Hey, I found my four STEM kids. Photo credit unknown...

1353    July 24, 2022:   Delta Aquarids This Week!
Late July and August signals a pronounced increase of meteor activity which coincides nicely with our desire to spend more time out-of-doors. I have lots of fond memories of camping during these warmer months. My friends and I would specifically choose a dark location to view shooting stars, often in New Hampshire where we would stay at the Jefferson (NH) Camp Grounds. The evening hours before midnight were literally a hoot. A bright shooting star would flash across the sky, and pockets of cheers and screams from observant campers would echo against the black dome of the Milky Way-filled sky. Gradually as the hours ticked away, the campground hoopla would slowly fade, so that by 1 a.m., it was normally just my friends and I who were still watching. We would usually recline in silent competition updating each other when a bright meteor was seen. * The nights were always very dewy, just like in our area, so plastic coverings over our sleeping bags and air mattresses, as well as a ground tarp, were a necessity; and if we were imaging the sky for shooting stars, some type of battery operated, dew-busting heater around the lens was mandated. Lately, I have used a battery-operated fan to produce airflow around the lens to alleviate the dew. Chemical hand warmers attached to the camera lens with rubber bands could also serve as a lightweight solution for dew removal. A tripod and a cable release or intervalometer may also be necessary. * Unfortunately, the biggest meteor shower of the summer, the August Perseids, will be highly curtailed this year by a full moon that coincides perfectly with the best nights of observing. By the end of July, during new moon week, however, there will be at least five minor streams that are active, in addition to the Perseids, which are just beginning to heat up. The best of the lot is the Delta Aquarid Meteor Shower which reaches its maximum on the morning of July 29, producing about 15 to 20 meteors per hour from a rural locale. The moon is new on the 28th. From suburbia, the rates will be more like five meteors per hour, radiating from the SSE to south around 3 a.m. to dawn. You will lose some sleep over this meteor event. * The radiant, the location in the sky from where these meteors will appear to diverge, is positioned to the right of the center of a triangle created by Jupiter (left), Saturn (right) and Fomalhaut (below). View the map which can be seen here. That position is slightly to right of Delta Aquarii, the star which lends its name to this meteor event. Early Perseids can be viewed too! This meteor shower has a reputation for producing memorable fireballs, generally radiating from high in the sky, catching observers off guard if they are viewing the heavens in the south. More about spotting a few Perseid meteors next week before the moon interferes. For now, good Delta Aquarid hunting. Ad Astra!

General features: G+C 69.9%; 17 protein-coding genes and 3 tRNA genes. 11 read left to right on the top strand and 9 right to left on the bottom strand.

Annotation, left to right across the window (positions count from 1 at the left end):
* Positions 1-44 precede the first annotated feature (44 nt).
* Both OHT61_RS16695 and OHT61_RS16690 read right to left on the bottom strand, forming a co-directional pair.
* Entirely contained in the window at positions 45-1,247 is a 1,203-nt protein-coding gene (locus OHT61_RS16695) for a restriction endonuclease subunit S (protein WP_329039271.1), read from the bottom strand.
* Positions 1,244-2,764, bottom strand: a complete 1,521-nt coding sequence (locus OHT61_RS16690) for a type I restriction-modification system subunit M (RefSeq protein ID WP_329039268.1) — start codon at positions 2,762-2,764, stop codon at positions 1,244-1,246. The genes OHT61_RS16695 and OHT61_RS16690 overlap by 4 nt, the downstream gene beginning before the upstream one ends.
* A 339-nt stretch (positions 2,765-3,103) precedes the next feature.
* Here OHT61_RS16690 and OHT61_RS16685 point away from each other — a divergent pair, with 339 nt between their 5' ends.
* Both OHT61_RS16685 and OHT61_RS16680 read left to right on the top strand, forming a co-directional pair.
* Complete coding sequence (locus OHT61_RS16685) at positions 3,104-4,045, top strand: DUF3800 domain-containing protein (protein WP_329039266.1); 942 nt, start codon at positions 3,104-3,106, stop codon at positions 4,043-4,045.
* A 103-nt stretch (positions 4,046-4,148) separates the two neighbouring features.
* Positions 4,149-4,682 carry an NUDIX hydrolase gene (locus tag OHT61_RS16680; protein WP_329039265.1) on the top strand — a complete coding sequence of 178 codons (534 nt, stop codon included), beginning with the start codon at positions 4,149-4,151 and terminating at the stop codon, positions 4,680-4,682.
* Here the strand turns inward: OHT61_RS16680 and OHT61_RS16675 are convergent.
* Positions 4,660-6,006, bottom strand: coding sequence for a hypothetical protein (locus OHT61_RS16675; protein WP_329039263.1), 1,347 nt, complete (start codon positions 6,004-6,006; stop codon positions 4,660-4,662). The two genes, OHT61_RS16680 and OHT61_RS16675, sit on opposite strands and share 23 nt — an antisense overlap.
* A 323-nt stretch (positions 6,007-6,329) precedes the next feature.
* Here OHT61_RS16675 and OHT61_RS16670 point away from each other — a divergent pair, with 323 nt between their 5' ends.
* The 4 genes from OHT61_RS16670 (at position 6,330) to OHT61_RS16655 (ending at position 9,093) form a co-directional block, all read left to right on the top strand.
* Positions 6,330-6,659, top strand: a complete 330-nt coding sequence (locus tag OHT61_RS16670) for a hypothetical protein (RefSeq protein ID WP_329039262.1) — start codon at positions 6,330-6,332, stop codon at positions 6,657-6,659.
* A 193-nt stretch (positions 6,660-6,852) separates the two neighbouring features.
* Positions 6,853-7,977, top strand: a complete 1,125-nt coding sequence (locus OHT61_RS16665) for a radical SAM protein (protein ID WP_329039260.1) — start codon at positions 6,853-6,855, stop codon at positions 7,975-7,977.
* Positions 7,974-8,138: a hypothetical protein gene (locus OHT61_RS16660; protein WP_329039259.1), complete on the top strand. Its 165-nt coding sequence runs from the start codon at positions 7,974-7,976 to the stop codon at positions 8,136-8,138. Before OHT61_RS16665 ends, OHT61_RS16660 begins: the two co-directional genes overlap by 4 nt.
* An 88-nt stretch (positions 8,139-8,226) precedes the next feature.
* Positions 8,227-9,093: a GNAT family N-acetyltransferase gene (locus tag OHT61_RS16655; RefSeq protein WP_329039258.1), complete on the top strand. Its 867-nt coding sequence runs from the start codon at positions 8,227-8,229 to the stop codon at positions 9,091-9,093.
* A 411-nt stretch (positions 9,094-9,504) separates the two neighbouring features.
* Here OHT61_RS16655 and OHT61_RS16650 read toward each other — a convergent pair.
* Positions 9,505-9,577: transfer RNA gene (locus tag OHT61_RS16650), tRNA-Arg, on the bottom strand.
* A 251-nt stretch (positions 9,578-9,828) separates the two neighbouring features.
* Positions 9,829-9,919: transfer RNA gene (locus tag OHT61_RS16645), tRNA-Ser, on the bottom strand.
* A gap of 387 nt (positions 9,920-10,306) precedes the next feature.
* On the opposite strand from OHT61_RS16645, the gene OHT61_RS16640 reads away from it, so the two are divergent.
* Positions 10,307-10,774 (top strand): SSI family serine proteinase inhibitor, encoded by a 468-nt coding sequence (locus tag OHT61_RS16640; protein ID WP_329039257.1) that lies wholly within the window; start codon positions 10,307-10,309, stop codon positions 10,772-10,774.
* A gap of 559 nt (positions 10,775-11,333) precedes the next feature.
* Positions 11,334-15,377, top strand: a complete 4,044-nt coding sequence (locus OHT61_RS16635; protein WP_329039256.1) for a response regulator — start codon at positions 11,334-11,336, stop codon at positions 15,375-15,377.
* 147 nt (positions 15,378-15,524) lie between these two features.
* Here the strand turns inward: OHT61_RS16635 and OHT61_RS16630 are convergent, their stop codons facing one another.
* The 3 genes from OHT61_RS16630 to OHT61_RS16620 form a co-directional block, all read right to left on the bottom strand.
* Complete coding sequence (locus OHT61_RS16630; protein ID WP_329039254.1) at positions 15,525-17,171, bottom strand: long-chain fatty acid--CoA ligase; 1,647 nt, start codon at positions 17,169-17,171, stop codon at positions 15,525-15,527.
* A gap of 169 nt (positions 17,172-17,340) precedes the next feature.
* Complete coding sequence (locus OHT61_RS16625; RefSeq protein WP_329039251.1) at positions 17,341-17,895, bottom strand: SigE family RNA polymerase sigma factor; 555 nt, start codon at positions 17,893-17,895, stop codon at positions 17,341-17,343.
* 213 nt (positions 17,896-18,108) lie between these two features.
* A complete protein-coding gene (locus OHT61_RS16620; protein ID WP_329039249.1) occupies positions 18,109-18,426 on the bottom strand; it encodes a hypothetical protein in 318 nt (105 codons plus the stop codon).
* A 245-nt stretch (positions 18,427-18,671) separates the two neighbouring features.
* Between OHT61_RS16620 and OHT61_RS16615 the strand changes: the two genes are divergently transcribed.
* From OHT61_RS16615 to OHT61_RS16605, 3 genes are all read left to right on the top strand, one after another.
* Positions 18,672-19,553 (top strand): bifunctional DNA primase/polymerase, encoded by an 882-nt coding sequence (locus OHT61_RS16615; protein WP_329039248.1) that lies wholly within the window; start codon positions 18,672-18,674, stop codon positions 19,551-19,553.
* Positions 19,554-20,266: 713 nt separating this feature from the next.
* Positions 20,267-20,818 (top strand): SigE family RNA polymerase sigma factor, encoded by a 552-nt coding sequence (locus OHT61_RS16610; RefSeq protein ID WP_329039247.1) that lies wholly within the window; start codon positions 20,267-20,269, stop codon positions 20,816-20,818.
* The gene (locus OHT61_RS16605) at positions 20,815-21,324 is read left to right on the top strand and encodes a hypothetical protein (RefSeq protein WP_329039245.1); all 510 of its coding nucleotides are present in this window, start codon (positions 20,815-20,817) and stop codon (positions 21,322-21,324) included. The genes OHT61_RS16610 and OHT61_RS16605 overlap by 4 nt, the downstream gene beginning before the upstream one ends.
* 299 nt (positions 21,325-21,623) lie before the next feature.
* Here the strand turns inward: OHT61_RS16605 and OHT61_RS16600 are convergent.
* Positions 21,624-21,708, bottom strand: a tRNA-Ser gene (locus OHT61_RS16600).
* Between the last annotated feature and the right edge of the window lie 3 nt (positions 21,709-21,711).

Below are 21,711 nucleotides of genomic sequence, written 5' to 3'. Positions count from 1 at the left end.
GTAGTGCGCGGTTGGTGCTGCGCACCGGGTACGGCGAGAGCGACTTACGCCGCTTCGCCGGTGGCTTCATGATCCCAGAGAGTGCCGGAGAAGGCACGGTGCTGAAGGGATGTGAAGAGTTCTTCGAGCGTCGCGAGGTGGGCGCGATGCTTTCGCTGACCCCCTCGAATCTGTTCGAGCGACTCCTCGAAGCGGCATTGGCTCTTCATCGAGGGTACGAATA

[Delta Aquarid Radiant]
The location from where Delta Aquarid meteors will be radiating is at the "X." Expect to see about five meteors per hour in the early morning from about 3 a.m. to 4:30 a.m. during late July. Map by Gary A. Becker using Software Bisque's The Sky...